Surface treatment is an important process, which impacts the properties, appearance, and durability of the treated object. There are many different treatments such as electroplating, electrocoating, powder coating, and spray coating. Powder coating is common in many industries from furniture manufacturing to truck cabs. Powder coating is usually applied by powder guns, but rotary powder bells also exist. The guns can be handheld, mounted on robots, or in reciprocator setups. A key aspect of powder coating is electrostatics; the powder is charged and attaches to the target object with electrostatic forces. In contrast to wet paint powder cannot be applied without electrostatics and does not stick permanently to the surface until after curing.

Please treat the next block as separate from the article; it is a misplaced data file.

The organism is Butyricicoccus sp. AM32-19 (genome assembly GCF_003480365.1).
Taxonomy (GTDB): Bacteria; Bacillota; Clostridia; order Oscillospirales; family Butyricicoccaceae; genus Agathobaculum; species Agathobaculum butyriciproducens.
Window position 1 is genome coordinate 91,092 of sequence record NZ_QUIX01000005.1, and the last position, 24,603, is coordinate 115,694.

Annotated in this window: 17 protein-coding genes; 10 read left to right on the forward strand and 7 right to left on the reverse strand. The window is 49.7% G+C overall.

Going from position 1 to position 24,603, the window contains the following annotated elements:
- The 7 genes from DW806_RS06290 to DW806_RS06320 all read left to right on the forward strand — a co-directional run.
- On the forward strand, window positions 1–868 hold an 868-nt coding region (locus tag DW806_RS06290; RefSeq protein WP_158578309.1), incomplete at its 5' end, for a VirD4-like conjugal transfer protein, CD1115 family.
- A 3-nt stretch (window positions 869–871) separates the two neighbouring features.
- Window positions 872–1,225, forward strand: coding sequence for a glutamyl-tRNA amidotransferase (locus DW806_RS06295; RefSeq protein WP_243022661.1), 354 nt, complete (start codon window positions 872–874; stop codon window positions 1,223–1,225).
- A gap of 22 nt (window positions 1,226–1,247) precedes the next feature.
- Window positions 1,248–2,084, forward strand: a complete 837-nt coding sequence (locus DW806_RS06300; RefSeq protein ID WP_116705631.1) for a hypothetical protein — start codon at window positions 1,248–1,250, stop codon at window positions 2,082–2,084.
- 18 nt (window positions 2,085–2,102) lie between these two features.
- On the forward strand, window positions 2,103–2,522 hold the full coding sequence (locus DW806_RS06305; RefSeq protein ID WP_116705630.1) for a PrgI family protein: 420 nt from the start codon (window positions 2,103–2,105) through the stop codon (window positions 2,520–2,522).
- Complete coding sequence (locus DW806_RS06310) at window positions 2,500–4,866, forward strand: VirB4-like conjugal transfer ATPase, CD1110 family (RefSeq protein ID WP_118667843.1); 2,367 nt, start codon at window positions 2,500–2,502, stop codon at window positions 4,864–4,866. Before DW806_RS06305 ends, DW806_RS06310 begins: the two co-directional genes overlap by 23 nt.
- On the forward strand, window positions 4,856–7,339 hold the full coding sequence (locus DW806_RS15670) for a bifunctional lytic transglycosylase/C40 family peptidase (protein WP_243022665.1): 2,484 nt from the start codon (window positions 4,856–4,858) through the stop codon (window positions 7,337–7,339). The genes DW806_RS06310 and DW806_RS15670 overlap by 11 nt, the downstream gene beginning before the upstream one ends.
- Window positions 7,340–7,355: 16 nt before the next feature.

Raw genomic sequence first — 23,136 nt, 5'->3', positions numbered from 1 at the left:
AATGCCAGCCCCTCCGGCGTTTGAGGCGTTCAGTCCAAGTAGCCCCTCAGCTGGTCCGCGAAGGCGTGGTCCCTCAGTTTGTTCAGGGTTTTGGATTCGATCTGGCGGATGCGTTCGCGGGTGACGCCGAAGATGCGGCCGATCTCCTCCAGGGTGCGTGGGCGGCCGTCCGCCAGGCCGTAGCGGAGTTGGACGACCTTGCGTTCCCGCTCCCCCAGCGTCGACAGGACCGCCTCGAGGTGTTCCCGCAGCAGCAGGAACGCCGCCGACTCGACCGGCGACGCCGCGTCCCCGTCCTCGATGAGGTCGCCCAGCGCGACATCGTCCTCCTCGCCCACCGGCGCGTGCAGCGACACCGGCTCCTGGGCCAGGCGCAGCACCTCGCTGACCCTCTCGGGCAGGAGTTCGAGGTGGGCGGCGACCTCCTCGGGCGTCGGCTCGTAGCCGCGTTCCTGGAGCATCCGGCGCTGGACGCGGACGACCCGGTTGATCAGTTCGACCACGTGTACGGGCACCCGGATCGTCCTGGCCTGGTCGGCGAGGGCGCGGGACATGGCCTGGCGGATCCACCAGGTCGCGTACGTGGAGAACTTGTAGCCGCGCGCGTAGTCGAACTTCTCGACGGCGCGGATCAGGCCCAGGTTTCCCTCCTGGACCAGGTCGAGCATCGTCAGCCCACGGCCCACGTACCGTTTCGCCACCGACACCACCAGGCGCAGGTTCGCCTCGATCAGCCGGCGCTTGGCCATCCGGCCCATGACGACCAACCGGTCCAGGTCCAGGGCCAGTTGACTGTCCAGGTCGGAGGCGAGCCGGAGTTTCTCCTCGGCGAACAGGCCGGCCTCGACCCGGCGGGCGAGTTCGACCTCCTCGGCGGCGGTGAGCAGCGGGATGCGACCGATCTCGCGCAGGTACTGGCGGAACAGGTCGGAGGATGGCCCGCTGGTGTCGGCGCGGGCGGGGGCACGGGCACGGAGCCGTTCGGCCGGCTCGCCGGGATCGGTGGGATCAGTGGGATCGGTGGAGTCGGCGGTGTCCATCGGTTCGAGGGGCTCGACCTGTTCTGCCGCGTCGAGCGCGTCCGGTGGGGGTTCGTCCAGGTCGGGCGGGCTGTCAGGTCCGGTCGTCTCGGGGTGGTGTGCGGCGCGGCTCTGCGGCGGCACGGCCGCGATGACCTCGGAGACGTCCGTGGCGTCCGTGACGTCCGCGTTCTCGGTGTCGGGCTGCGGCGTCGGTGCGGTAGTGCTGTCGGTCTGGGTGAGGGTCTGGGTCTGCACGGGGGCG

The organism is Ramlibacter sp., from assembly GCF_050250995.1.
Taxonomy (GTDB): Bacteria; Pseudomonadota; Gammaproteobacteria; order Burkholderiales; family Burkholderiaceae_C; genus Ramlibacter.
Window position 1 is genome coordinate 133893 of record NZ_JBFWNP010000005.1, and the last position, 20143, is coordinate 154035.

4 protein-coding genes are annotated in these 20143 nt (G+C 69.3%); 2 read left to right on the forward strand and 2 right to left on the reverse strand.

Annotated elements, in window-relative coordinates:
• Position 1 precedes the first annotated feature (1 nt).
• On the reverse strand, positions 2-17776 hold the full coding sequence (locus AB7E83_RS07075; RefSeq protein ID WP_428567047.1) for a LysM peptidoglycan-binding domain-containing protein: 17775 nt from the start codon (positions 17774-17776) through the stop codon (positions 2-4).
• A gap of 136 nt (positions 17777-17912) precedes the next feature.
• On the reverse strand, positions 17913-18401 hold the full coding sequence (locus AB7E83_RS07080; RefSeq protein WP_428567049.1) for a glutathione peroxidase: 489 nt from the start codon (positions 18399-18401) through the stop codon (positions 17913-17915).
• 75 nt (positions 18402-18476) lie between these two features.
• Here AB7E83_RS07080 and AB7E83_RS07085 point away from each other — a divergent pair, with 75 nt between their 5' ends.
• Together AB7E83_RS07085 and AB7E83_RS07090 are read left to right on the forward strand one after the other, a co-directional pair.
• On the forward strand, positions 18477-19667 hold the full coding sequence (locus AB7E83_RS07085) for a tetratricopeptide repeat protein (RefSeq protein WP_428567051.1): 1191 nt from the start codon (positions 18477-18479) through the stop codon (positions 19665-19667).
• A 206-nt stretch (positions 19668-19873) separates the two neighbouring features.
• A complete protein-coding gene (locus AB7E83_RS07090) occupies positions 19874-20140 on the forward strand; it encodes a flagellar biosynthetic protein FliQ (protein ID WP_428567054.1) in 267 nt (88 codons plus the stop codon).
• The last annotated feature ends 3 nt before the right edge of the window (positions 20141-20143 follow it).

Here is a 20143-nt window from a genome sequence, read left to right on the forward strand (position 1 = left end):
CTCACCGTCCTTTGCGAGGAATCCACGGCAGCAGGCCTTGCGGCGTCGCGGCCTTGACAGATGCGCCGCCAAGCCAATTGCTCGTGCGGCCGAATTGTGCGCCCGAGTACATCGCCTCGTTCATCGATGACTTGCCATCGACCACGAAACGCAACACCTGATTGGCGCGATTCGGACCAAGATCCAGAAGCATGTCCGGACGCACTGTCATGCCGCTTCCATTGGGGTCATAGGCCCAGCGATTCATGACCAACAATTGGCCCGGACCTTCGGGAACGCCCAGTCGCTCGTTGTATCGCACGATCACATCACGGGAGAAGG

In this technical report we describe a theory and simulation model for powder coating and give an example for how this model can be used to generate input for industrial scale painting simulations aiming to compute the thickness profiles and size distributions on the target object. A complete industrial scale validation is outside the scope of this report. The models and methods presented herein have been developed in the Vinnova funded project Quariapro (Optimize powder coating quality and material efficiency by connecting process actuators and a digital twin, Dnr 2019-05224) and extend on previously performed research on the virtual paint shop for: wet paint (Edelvik, Mark, Karlsson, Johnson, & Carlson, 2017), sealing (Ingelsten, Mark, & Edelvik, 2019), and oven curing (Johnson, et al., 2022). The development of the models was supported by measurements performed by the project partner Fraunhofer IPA.
See full report here.